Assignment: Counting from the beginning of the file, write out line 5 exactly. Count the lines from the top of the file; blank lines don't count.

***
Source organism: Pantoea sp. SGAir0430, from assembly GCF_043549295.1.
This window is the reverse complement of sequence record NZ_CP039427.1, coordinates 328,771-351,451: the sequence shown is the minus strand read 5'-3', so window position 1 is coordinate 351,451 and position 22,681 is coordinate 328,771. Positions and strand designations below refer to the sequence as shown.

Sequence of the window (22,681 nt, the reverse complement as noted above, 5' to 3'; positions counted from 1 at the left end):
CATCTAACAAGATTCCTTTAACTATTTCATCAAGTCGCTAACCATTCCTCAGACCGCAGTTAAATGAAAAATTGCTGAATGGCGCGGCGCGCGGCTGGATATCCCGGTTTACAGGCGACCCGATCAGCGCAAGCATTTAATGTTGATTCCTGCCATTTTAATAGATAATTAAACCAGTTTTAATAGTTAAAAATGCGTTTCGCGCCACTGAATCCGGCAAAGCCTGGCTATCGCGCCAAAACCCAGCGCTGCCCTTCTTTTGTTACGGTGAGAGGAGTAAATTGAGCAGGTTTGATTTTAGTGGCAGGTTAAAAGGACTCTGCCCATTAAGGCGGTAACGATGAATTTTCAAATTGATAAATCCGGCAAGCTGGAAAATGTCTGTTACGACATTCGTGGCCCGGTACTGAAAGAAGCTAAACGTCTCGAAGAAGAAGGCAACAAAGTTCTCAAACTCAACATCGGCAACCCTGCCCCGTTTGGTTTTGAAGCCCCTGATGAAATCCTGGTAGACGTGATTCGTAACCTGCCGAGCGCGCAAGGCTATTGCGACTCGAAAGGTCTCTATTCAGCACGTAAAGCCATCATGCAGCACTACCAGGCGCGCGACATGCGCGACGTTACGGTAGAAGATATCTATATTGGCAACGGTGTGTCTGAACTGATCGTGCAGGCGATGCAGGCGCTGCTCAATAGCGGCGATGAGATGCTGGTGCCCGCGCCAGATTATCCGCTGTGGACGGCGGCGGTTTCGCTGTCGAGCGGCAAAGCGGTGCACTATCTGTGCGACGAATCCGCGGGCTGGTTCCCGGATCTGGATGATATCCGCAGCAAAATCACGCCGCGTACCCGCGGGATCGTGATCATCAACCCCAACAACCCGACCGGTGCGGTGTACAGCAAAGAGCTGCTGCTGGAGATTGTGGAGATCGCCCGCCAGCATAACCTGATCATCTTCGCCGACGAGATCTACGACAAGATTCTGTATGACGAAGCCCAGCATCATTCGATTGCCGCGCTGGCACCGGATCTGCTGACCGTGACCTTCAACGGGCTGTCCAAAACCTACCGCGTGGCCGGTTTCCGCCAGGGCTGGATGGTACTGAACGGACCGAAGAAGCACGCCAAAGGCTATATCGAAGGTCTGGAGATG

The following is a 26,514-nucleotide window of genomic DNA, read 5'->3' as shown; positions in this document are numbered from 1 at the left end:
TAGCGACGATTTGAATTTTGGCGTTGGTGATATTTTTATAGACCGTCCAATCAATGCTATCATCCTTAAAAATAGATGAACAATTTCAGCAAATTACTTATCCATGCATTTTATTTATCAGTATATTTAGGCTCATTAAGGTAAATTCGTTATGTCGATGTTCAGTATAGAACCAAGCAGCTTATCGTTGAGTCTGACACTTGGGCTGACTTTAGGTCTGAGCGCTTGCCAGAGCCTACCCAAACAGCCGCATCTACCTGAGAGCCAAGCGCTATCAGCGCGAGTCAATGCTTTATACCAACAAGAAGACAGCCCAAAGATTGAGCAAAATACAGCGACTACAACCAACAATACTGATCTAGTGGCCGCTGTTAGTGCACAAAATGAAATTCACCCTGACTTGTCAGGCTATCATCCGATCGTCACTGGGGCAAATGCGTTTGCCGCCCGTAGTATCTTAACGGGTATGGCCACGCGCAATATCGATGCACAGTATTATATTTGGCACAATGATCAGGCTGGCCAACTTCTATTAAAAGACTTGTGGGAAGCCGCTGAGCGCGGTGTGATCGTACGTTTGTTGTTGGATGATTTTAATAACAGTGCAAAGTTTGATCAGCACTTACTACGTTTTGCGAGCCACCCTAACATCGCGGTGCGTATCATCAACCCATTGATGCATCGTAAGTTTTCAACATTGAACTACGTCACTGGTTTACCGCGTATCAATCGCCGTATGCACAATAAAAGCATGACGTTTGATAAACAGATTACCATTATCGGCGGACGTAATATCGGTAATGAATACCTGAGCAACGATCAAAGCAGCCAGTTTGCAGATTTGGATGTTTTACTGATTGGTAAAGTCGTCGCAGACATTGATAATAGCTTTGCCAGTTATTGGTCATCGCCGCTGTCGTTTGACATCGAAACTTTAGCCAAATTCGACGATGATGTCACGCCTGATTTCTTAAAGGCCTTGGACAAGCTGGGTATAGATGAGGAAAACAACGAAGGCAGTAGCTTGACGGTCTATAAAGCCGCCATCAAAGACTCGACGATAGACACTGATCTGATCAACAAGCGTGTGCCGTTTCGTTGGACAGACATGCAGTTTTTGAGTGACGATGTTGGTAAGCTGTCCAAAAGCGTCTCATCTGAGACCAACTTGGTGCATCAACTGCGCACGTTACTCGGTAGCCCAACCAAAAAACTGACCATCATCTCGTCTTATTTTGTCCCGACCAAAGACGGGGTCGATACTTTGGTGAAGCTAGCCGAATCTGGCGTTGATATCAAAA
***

The following is a 26,514-nucleotide window of genomic DNA, read 5'->3' as shown; positions in this document are numbered from 1 at the left end: